State-owned rail, port and pipeline company Transnet appears to be in crisis mode after a cyberattack hit the company last week. Two cybersecurity experts weigh in on the matter below.
Anna Collard, senior vice president of content strategy and evangelist at KnowBe4 Africa:
“I suspect this was a ransomware attack. Ransomware groups or affiliates targeting large organisations or critical infrastructure are also called 'big-game hunters' because they know that the stakes are high and it's very likely these companies will pay the ransom.
With the United Stated declaring ransomware a national threat, more criminals will shift their attention towards the emerging economies and South Africa is quite attractive, because, on the one hand, we have developed infrastructure, a high degree of digitisation but at the same time, not enough government capacity to defend against this on a national level.
This is really just speculation now, but with what has been going on in the last two weeks, some industry experts were speculating if this attack may even be politically motivated.
The concerning point is what are we going to do in South Africa if and when more of our critical infrastructure is under attack. It's absolutely crucial that we - industry, public and private sector - need to collaborate and assist each other in cases like that and defend our country against this inevitable threat together,” she concludes.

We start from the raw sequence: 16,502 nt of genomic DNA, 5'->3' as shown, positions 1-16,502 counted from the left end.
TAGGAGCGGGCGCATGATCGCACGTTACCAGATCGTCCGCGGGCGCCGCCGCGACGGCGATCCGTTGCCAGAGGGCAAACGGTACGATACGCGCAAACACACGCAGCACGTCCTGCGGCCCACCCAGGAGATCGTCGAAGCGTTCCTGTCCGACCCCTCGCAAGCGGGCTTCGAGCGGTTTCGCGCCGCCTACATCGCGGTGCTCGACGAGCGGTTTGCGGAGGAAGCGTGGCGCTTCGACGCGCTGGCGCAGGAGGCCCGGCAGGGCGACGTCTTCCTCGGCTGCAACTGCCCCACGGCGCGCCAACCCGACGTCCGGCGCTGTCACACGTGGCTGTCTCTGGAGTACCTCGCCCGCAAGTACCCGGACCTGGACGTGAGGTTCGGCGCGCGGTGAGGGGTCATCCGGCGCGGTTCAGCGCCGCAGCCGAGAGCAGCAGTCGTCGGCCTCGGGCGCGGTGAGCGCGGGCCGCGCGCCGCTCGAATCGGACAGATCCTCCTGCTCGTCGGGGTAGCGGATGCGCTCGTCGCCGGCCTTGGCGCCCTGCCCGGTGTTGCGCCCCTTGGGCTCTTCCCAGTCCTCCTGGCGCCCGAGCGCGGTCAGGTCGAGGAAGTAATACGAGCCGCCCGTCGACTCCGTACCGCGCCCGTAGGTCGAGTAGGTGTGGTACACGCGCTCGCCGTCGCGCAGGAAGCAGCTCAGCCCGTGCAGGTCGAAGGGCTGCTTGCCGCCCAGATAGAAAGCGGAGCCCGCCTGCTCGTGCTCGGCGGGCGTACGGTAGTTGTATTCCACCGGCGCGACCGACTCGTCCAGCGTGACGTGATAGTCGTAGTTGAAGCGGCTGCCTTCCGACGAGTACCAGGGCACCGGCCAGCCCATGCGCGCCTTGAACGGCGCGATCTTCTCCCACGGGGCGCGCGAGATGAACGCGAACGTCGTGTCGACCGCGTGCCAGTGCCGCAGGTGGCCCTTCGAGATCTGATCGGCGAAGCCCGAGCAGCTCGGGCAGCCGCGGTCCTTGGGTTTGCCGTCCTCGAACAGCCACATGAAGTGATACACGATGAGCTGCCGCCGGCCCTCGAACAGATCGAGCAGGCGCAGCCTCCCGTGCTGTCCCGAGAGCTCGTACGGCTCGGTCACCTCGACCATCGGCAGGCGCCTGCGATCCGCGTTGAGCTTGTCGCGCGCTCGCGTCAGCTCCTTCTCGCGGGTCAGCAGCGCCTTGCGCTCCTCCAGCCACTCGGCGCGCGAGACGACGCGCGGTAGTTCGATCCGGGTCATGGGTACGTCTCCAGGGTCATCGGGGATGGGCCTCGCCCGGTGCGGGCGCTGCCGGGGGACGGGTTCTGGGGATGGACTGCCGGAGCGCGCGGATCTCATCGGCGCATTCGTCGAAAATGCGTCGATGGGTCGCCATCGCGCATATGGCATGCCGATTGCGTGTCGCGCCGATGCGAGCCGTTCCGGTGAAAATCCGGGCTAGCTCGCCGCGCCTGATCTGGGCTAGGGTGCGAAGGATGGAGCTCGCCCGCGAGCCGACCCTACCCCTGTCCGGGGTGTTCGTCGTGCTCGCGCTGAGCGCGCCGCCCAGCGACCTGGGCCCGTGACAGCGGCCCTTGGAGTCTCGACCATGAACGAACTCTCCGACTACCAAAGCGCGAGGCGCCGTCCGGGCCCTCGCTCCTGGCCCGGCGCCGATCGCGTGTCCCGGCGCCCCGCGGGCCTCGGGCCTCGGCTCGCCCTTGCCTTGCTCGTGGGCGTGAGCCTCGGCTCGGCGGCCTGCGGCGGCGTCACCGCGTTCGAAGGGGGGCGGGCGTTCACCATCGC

Stephen Osler, co-founder and business development director at Nclose:
“We have recently seen another flurry of South African victims of the rampant ransomware attacks. According to sources, some well-known ransomware victim lists there have been over 1,000 businesses compromised this year which is a massive increase from the same period of last year.
Unfortunately, no one is spared, and organisations need to ensure proper controls are implemented to either stop the attack or reduce its damage.
It’s not a matter of if it's a matter of when. Unfortunately, as soon as a government organisation is compromised in this fashion it's assumed they didn’t have appropriate security controls. However these ransomware attacks are happening to blue-chip organisations with large security budgets, so no one is spared,” he concludes.